Challenging Cornea Repair Means Owl
Can Return to the Wild
|Dr. Kevin Donnelly holds Pepe’s Penelope just prior to the great horned owl’s release back into the wild.
|MU veterinary ophthalmology resident Dr. Kevin Donnelly and veterinary ophthalmolgist Dr. Jacqueline Pearce implanted a conjunctival graft in the owl’s eye to repair a ruptured cornea.
When a Boone County couple brought a great horned owl to the University of Missouri Veterinary Medical Teaching Hospital on Oct. 4, Raptor Rehabilitation Project volunteers gave her a name in keeping with a recent theme: Pepe’s Penelope. Pepe alludes to Pepe le Pew, and Pepe’s Penelope, the unfortunate owl, bore the distinct odor that typically follows a close encounter with a skunk. It is not uncommon for raptors to arrive at the project’s facilities with the lingering scent from trying to hunt the wrong prey, said MU veterinary medicine student Stephen Treese. Treese, one of the project’s volunteers, took responsibility for Penelope’s care, and clean-up, while she was treated at MU. However, it was not the need of a bath that prompted the couple to bring the bird to the veterinary hospital. Penelope had a far more serious concern.
The couple first noticed the owl sitting on the ground near their driveway as they left their house. When they returned later in the day and realized the bird was still in the same spot, they became concerned that she was ill or injured. At the MU veterinary hospital volunteers with the Raptor Project triaged her and tried to determine why she couldn’t seem to fly.
The Raptor Rehabilitation Project is a service and education partnership of the MU College of Veterinary Medicine and the surrounding community. Veterinary students, other MU students and community members volunteer their time to rehabilitate injured raptors and care for resident birds. Volunteers also raise awareness about birds and their needs by giving presentations at schools and other forums throughout central Missouri. In addition to a raptor wing within the veterinary hospital, the project maintains mews for the birds, as well as a flight cage where recovering birds can rebuild their strength and ability to hunt.
Treese said Penelope was slightly dehydrated, but for the most part exhibited good overall health. However, she had sustained a serious injury to her left eye. Treese said that as they hunt, raptors display a linear focus that may have resulted in Penelope’s eye getting nicked by a branch. Although the injury itself would not preclude flight, Treese speculated that the owl was in shock from the injury when the property owners discovered her.
Project volunteers contacted the VMTH ophthalmology service to examine Penelope. Kevin Donnelly, DVM, an alumnus of the MU College of Veterinary Medicine, is pursuing a residency in ophthalmology. He and Jacqueline Pearce, DVM, an assistant teaching professor in veterinary ophthalmology at MU, examined the owl and discovered her cornea was ruptured.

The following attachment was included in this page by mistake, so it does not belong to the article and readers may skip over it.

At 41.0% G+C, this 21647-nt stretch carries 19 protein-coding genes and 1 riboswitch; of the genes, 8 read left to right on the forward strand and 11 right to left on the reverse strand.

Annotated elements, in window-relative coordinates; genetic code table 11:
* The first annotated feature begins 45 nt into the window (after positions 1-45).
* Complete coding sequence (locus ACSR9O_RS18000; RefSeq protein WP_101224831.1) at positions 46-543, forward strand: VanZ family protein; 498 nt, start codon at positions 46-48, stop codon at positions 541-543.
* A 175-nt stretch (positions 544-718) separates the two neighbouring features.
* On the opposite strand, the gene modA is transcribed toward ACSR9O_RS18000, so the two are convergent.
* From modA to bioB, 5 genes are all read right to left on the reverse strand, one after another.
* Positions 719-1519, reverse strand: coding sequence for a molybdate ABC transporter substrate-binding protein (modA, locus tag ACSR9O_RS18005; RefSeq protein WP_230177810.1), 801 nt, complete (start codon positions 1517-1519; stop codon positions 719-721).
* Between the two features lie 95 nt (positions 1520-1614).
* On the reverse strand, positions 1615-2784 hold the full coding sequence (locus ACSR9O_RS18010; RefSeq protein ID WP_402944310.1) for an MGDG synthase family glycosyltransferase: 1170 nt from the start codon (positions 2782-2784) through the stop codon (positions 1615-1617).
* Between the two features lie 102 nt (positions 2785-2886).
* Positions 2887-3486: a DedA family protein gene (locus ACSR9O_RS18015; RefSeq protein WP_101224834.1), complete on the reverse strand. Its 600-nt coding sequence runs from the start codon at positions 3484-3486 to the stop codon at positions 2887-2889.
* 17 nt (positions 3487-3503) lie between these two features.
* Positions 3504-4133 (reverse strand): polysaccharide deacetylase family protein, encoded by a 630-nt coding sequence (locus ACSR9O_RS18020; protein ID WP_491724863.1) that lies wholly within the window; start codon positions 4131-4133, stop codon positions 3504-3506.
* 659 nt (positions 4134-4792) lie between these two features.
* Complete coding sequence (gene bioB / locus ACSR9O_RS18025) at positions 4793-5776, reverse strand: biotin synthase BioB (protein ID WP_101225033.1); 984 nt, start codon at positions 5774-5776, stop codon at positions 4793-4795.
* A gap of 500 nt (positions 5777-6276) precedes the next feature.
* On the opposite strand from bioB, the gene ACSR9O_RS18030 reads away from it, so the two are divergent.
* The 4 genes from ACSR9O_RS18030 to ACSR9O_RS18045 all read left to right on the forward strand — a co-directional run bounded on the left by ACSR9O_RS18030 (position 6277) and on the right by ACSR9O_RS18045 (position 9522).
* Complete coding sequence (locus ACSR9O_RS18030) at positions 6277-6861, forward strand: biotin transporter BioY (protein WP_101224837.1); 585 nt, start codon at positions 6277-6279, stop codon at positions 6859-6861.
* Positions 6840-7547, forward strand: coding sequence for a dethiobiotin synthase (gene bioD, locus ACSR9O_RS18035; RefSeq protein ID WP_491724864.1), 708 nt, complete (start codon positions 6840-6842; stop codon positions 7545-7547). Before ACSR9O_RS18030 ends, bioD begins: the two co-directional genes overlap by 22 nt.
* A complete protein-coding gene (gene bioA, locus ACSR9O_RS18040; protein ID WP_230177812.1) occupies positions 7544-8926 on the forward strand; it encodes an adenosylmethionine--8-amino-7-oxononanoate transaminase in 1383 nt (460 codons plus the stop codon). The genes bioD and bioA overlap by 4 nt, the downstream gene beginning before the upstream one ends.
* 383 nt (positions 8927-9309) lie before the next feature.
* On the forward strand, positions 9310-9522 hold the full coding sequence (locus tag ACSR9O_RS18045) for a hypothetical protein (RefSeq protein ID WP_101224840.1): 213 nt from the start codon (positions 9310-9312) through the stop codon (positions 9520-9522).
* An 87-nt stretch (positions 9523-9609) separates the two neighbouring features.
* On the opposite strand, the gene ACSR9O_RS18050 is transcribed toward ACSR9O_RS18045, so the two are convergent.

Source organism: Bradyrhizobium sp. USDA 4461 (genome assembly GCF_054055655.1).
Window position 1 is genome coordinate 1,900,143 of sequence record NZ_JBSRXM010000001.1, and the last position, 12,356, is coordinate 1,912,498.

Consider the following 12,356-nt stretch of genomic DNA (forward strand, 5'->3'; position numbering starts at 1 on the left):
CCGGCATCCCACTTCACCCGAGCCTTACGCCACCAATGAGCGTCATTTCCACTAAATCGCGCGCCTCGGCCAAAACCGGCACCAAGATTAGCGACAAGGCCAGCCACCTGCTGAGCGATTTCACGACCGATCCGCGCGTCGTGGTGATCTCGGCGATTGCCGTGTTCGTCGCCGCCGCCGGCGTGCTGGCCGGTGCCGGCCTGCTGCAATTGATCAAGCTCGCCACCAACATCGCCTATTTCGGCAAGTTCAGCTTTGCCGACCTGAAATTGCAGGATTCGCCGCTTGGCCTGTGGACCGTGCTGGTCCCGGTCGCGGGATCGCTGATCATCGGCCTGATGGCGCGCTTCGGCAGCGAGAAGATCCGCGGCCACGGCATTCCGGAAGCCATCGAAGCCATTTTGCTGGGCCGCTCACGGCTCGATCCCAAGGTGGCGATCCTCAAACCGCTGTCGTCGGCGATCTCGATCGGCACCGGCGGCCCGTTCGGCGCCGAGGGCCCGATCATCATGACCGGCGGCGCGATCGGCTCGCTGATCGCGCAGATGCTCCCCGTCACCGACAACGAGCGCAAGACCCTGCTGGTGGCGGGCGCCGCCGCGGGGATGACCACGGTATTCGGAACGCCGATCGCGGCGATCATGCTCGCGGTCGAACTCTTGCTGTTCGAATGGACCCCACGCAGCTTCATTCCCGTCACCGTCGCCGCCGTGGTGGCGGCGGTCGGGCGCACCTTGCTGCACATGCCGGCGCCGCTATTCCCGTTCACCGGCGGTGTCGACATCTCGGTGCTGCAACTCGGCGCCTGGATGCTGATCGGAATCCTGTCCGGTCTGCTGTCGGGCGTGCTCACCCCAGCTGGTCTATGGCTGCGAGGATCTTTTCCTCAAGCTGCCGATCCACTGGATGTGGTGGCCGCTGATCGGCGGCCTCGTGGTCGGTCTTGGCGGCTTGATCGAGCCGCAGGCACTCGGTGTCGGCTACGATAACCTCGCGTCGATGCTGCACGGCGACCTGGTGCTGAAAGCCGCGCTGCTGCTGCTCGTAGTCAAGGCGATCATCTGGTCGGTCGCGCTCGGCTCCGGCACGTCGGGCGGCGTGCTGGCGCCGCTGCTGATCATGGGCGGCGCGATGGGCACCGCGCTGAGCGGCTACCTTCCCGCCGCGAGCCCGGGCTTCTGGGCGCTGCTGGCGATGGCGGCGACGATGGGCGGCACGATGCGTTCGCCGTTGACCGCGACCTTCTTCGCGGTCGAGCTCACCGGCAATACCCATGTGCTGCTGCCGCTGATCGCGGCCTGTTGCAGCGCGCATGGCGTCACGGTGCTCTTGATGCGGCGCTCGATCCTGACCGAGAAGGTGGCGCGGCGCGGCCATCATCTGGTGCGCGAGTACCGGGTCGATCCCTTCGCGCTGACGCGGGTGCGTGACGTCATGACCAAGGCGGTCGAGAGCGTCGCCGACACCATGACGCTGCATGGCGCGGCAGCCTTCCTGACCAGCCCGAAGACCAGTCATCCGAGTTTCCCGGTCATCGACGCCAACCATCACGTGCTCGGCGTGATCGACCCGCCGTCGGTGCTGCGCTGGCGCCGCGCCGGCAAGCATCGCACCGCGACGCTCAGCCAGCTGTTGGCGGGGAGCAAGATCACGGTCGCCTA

“Vision is hard to assess, but her pupil was not responsive to light,” Donnelly said. “We had evidence of some trauma. There was some bleeding inside her eye.”
Donnelly and Pearce determined that the best way to treat the injured eye would be to implant a conjunctival graft.
“The cornea has no blood vessels,” Donnelly explained. “While a human could get a corneal transplant, this type of procedure has not been routinely successful in birds and donor tissue was not readily available.”
However, the conjunctiva, the healthy pink tissue that surrounds the eyes, does have a blood supply. A few days after Penelope came to the VMTH, with Pearce assisting during the surgery, Donnelly took a sliver of her conjunctiva, still connected at the base to maintain the blood supply, and moved it to create a physical support for the weakened cornea.
Donnelly said that after completing his DVM, he was drawn to pursue microsurgery as a professional specialty because it allows him to work with his hands and provides the opportunity to help a variety of species, but this was the first time he had performed this particular procedure on a bird.
“It’s more difficult on birds than other species because their eyes are smaller and don’t move in their head. Their cornea is also thinner than a dog’s cornea,” he said.
Although the procedure succeeded initially, approximately two weeks after the surgery the graft came loose. The graft itself was still viable, so Donnelly and Pearce returned to surgery to perform a second procedure on Penelope. Donnelly said this time they added a biosynthetic scaffold to cover the defect and make the graft even stronger.
“Within four to six weeks after the second surgery, her pupil was responsive to light,” Donnelly said.
At that point in her recovery, Penelope was moved to the Raptor Rehabilitation Project’s flight cage to work on rebuilding her strength and demonstrate her ability to hunt in preparation for her return to the wild. Treese said within two weeks the owl was ready, but project volunteers wanted to wait for the weather to cooperate. “It’s a little disorienting for them when they’re released back into the wild, so we like to release on warmer days to minimize the stress,” Treese explained.
That day came on the morning of Jan. 11. Donnelly, Treese and other project volunteers drove Pepe’s Penelope back to the partially wooded property in northern Boone County where she had originally been found. They were joined by the couple who had brought her to the Raptor Rehabilitation Project in October. Treese removed her from her box and handed her to Donnelly, who held her legs with one gloved hand and supported her with the other. As he released his grip, Penelope took flight. “This has been one of the most rewarding things I have been a part of,” Donnelly said.
A video of Pepe Penelope’s release is available on Youtube.
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